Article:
The most commonly asked questions, answered
What is diabetic eye disease?
- What training do eye surgeons receive?
- Eye surgery treatments
- What are the risks of eye surgery?
- What is vitreoretinal surgery?
- What is presbyopia?
- What is corneal disease?
- Questions to ask your eye surgeon
- What is oculoplastic surgery?
- How to choose an eye surgeon or eye clinic
- Retinal blood vessel occlusion
- What is lens implants treatment?
Diabetes mellitus arises when the body does not produce enough of the hormone insulin, or when insulin is produced but cannot get into cells to help the body get energy from food. Diabetes occurs in different forms:
- Type 1 diabetes is usually diagnosed in young people – children or teenagers. It may be due to an autoimmune process that destroys the beta cells in the pancreas, stopping insulin production. People with type I diabetes usually have to treat themselves with insulin injections.
- Type 2 diabetes is common in people over 40 but younger people are developing it due to the rise in obesity. It occurs when the cells of the body become resistant to the effects of insulin. Initially, type 2 diabetes may be treated by lifestyle changes and drugs such as metformin. As the disease progresses, many patients need to take insulin.
- Gestational diabetes occurs during pregnancy but disappears once the baby is born. A woman who has gestational diabetes is more likely to develop type 2 diabetes within 15 years.
Impact of diabetes on the eyes
The better diabetes is controlled and the more stable blood sugar, the less the impact on the eyes and other organs. Even so, over time, having diabetes does increase the risk of several eye conditions:
- Cataract: people with diabetes are more likely to develop cataracts at an earlier age compared with people who don’t have the disease.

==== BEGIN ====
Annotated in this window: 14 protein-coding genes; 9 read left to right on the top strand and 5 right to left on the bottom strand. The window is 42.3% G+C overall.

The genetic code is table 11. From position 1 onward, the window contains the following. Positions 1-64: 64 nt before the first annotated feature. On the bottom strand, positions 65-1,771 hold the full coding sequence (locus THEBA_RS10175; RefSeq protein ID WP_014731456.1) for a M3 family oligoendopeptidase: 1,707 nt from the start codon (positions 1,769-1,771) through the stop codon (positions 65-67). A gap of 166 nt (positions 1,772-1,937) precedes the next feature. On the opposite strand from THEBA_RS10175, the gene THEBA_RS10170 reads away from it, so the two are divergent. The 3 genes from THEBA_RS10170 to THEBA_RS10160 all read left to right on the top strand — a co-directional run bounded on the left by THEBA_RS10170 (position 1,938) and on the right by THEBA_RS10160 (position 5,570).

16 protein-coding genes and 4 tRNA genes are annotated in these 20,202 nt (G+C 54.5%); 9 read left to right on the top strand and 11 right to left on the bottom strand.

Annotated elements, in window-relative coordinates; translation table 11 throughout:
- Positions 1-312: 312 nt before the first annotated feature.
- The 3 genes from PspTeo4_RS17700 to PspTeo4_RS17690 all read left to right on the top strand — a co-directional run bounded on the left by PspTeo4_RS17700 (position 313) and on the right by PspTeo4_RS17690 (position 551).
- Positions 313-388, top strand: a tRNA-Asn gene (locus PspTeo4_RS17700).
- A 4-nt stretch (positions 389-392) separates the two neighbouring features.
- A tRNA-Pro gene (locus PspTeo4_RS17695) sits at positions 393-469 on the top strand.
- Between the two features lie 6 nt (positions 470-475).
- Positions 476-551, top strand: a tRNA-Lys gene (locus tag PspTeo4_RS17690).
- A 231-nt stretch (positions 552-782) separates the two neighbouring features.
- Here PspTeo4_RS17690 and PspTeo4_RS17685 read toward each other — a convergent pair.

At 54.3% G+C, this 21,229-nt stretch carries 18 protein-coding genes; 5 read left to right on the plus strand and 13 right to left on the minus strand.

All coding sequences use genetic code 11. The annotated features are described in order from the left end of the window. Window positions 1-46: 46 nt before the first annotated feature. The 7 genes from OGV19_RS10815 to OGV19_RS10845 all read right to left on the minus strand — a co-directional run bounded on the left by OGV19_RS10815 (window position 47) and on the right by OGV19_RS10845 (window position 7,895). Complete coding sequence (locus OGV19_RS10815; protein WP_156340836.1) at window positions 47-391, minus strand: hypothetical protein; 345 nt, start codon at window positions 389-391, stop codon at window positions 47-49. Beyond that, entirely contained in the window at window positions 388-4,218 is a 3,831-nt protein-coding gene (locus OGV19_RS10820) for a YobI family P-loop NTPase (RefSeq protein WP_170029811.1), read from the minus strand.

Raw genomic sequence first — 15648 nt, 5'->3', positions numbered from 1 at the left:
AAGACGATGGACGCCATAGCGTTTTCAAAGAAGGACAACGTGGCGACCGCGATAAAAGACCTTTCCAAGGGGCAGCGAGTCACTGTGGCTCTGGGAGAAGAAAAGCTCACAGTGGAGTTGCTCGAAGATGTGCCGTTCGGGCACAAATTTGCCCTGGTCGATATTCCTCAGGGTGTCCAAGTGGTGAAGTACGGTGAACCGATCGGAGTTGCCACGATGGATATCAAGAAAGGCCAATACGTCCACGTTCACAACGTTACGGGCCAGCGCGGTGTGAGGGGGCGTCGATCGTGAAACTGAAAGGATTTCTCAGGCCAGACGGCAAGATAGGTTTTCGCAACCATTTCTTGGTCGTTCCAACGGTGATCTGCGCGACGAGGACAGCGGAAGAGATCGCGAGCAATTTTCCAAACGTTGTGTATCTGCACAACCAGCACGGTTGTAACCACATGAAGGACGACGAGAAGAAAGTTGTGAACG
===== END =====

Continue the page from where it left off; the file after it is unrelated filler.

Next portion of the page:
- Diabetic retinopathy: fluctuating blood sugar levels affect the blood vessels at the back of the eye. These provide nutrients to the light sensitive nerve cells in the retina. If the blood vessels are damaged, they can leak or bulge and don’t carry nutrients as efficiently. Parts of the retina can lose nerve cells and sight can become impaired. In its early stages diabetic retinopathy is in the background – it produces no symptoms but gets worse over time.
- Diabetic maculopathy: if the retina is damaged in the region of the macula, the zone responsible for fine vision in the centre of the field of view, even small changes can cause vision problems.
- Diabetic macular oedema: this is one of the early events in the process that leads to diabetic maculopathy and drugs have been developed to reduce the fluid build up to slow down vision loss.
- Proliferative diabetic retinopathy: this is the most serious form of diabetic eye disease. The blood vessels in the retina become so damaged they disintegrate or get blocked up. The retina is starved of oxygen so the body stimulates new blood vessel growth to make up for the deficiency. These blood vessels sprout randomly, some damaging the retina in the process. The new capillaries are also very liable to break down and bleed, causing further fluid build up.
Preventing diabetic eye disease
Keeping diabetes well controlled is the best way to prevent diabetic eye disease. Regular eye checks are also important to detect the early signs so that treatment can be more effective.
Surgery for diabetic eye disease
Proliferative diabetic retinopathy and diabetic macular oedema can be treated using laser surgery. A fine laser beam is used to seal off blood vessels that have started to leak, preventing them releasing more fluid into the retina.
If the problem with blood vessels is extensive, the entire retina is treated using pan retinal laser therapy.
The aim of laser surgery is to prevent further deterioration and to maintain the vision at the highest level possible for the longest time. No therapies currently available can reverse the damage caused by diabetic eye disease.
The type of laser surgery used is advancing and the latest option, only available privately in the UK at the London Eye Hospital, involves non-thermal laser treatment (the Ellex 2RT system), which stimulates healing without causing further damage to the delicate tissues of the eye. If this is able to reduce fluid build up early enough, it may even improve vision as well as slow further progression of the underlying disease.
Eye surgery guide
- Practical advice about what you need to do
- Learn about the benefits and risks
- Advice on choosing a surgeon and hospital
Moorfields Private is the London-based private division of the world-renowned Moorfields Eye Hospital NHS Foundation Trust, with a reputation as a centre of excellence for providing ophthalmic care to private patients from the UK and across the world.
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